2 Top Managers on Secular Change and the Market

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A recurring theme at the conference was: Will value investing ever rebound? Is a reversion to the mean forthcoming or has the market fundamentally changed during the past decade?

Morningstar’s director of equity strategies Katie Reichart posed those questions–and many others–to two fund managers who’ve proved adept at valuing companies relative to their growth prospects: Giroux, who manages Gold-rated 

“It has definitely changed over the past decade,” Giroux replied. Specifically, the market has experienced a secular change. Giroux argued that secular risk is now a bigger defining factor in the market, touching more industries and companies than ever before. To wit: T. Rowe Price estimated a few years ago that 27% of the S&P 500 was facing secular risk; that figure stands 31% today. So while it’s true that value investing had a mean-reverting element to it over past 80 years–companies would struggle, recover, and then revert to the mean–that’s less likely today.

Giroux pointed to retail as an example: Fewer people are going to the mall, there’s less brand loyalty, and the Internet has fundamentally changed how we shop. As a result, most retailers can’t revert to the mean. So while the traditional light and heavy cyclicals have continued to show mean reversion, other industries aren’t–hurting traditional value approaches. To make matters worse, said Giroux, management teams of companies facing secular risk are making poor capital-allocation decisions to reinvent their companies–

Hynes noted that healthcare has become more consolidated and less fragmented in the past decade, with the bigger players gaining even more scale and market share. Hynes also noted that drugmakers, in particular, have been experiencing a “supercycle” of innovation and an intense period of regulatory scrutiny, which has injected more uncertainty and misvaluation of revenue streams. When asked what uncertainty

Reichart asked Giroux and Hynes for specific examples of such secularly challenged companies. Giroux named one that his fund in fact owns–

According to Hynes, drugmakers that have benefited greatly from biologics/specialty drugs on the market for more than 20 years are facing biosimilar competition that will create a gap in earnings for those that don’t have the pipeline to offset it. She’s seeing a lot of this already in Europe, where the presence of biosimilars has been more rapid than expected.

Reichart then asked the managers to explore how the presence of disruptors has forced them to change their approaches to valuation.

Hynes brought up

Giroux noted that, yes, the traditional yardsticks for valuing companies may be less useful today. For instance, looking out into the future, Amazon looks cheaper than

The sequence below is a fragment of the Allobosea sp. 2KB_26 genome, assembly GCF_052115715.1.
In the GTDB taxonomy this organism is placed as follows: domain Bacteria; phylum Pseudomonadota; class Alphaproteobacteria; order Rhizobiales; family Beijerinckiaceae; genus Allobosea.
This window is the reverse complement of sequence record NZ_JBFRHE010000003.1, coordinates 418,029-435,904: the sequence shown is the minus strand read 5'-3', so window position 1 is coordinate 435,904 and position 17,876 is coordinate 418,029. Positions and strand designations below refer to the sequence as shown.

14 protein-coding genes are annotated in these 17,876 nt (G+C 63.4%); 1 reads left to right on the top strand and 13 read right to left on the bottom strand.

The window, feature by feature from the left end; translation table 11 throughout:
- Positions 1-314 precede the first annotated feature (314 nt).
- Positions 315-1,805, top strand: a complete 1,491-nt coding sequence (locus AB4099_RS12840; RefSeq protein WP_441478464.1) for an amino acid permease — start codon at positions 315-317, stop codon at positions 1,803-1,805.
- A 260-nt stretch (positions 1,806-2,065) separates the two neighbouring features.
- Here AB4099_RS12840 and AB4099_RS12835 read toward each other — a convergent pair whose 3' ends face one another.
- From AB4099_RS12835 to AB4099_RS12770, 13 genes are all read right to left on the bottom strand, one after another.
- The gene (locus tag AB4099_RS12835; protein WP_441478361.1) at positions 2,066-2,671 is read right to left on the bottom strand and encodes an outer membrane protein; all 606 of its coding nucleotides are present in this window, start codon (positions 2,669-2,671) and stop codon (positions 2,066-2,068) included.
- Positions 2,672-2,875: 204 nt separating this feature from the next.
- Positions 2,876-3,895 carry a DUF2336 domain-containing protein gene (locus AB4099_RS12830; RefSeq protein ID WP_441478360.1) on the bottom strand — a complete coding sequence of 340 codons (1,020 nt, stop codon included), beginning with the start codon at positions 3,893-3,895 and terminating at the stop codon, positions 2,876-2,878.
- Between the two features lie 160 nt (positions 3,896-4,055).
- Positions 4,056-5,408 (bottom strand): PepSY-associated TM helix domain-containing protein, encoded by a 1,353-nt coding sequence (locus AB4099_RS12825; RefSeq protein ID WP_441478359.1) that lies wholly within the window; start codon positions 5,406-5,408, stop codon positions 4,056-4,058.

“The middle is where the most attractive part of the market is,” he argued, meaning those growth-at-a-reasonable-price stocks. Specifically, Giroux likes companies with improving margins, 4% to 5% organic growth, and less cyclicality–that’s where today’s inefficiencies lie. Giroux likes buying companies that neither value nor growth investors want–and he’s willing to occasionally pay a slight premium for them.

Both managers agreed that the market has become shorter-term-focused; those investors looking at the long term are differentiated from the rest. Giroux said there’s no easier way to make money in the market today than to buy a company that you feel good about in the long term that’s suffering from undue market stress in the short term.

What companies qualify?

Hynes cited portfolio holding

Giroux, meanwhile, used

Overall, Giroux isn’t finding a lot of value in the equity market today; instead, he’s finding “idiosyncratic opportunities.” For instance, he picked up loans on First Data (FDC) with a 5% yield that will be going away in six months after its acquisition by

The duo closed with more examples of change.

Healthcare is changing at a more accelerated rate at any other time in her career, Hynes said. She noted that with the costs of sequencing the human genome coming down and a better understanding of disease pathways, there will be more research and development dedicated to diseases that we’ve never treated before. That could bring dramatic change to 60% of the healthcare market, she estimated. She also expects a very robust healthcare market in China, and noted that demographics in the next decade will challenge governments with aging populations.

Giroux noted one sector that’s changing dramatically but has gone unnoticed is utilities. The cost of wind and solar energy and renewables has led to a shift in the business models of utilities. He expects to see accelerating earnings growth as more power is coming from renewable sources, and sees renewables as a very powerful 20-year tailwind for utilities. “It seems like a great long-term place to be,” he concluded.



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